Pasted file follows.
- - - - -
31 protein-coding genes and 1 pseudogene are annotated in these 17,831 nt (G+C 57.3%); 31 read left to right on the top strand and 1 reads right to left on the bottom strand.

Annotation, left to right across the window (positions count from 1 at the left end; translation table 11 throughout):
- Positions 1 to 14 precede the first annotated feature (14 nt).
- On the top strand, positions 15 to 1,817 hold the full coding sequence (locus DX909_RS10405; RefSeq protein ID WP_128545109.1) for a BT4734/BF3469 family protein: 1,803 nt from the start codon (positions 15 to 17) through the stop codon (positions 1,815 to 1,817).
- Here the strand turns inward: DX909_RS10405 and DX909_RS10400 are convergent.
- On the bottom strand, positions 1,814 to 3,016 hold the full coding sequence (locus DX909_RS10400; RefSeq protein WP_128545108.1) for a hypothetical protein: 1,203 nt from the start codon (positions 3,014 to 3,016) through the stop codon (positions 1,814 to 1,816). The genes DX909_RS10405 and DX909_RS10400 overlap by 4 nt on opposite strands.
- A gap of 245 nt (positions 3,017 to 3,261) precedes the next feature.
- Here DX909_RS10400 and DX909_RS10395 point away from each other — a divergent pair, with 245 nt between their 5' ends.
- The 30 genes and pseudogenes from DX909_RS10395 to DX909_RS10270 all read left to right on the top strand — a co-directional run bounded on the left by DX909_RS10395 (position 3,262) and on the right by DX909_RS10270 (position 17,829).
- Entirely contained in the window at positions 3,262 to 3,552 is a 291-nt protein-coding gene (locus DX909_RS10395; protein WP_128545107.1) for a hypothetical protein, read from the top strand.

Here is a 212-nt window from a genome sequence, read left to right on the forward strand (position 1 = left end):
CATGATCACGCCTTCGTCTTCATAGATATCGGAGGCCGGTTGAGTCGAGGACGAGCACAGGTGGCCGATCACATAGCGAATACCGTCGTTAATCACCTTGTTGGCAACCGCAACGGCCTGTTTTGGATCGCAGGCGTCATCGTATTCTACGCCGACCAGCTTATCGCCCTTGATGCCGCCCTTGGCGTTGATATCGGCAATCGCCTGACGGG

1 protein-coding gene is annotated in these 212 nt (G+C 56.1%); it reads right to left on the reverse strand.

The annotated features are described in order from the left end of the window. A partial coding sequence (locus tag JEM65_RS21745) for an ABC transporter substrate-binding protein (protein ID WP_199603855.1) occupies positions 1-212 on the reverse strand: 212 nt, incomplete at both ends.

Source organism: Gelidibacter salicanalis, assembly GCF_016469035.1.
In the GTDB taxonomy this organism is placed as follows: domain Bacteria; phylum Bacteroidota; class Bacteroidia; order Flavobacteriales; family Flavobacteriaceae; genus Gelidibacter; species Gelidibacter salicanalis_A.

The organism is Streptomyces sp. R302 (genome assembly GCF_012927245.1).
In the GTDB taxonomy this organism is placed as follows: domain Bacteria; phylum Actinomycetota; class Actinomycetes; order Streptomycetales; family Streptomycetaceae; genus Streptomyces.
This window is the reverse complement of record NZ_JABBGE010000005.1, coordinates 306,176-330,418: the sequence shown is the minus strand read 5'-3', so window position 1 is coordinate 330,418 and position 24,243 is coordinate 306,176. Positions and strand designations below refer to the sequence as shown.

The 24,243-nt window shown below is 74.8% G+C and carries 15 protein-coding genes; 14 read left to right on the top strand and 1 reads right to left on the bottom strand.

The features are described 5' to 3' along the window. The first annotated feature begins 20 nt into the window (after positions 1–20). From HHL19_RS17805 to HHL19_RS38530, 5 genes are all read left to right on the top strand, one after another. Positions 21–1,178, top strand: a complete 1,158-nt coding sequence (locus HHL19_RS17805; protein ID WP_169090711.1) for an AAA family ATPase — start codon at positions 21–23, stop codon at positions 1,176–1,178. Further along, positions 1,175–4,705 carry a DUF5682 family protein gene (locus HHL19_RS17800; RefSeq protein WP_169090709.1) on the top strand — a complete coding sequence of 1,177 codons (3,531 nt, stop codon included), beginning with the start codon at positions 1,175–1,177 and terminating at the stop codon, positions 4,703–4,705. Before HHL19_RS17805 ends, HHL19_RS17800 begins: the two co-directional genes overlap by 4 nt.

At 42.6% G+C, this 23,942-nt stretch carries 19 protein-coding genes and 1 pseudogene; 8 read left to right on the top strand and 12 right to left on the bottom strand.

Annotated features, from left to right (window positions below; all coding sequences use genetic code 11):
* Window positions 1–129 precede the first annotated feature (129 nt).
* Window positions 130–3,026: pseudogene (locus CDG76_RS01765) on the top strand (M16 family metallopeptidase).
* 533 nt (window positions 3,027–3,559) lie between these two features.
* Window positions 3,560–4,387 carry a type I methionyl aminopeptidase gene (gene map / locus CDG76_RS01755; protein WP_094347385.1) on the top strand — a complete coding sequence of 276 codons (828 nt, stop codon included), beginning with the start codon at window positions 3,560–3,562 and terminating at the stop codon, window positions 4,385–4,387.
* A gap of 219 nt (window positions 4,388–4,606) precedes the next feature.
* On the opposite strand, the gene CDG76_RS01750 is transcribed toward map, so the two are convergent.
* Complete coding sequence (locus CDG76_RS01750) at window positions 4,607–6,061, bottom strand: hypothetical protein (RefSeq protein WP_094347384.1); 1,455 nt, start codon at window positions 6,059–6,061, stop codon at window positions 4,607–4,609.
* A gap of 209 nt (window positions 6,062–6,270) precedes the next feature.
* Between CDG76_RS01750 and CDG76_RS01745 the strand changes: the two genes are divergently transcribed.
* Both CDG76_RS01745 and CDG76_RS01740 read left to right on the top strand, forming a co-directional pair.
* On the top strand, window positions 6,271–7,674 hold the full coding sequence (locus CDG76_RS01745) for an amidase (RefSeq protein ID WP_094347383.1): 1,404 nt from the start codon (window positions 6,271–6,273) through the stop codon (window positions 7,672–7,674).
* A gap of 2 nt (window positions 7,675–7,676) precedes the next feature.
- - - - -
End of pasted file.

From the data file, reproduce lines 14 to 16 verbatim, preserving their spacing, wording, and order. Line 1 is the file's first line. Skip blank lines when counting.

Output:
The annotated features are described in order from the left end of the window. A partial coding sequence (locus tag JEM65_RS21745) for an ABC transporter substrate-binding protein (protein ID WP_199603855.1) occupies positions 1-212 on the reverse strand: 212 nt, incomplete at both ends.

Source organism: Gelidibacter salicanalis, assembly GCF_016469035.1.
In the GTDB taxonomy this organism is placed as follows: domain Bacteria; phylum Bacteroidota; class Bacteroidia; order Flavobacteriales; family Flavobacteriaceae; genus Gelidibacter; species Gelidibacter salicanalis_A.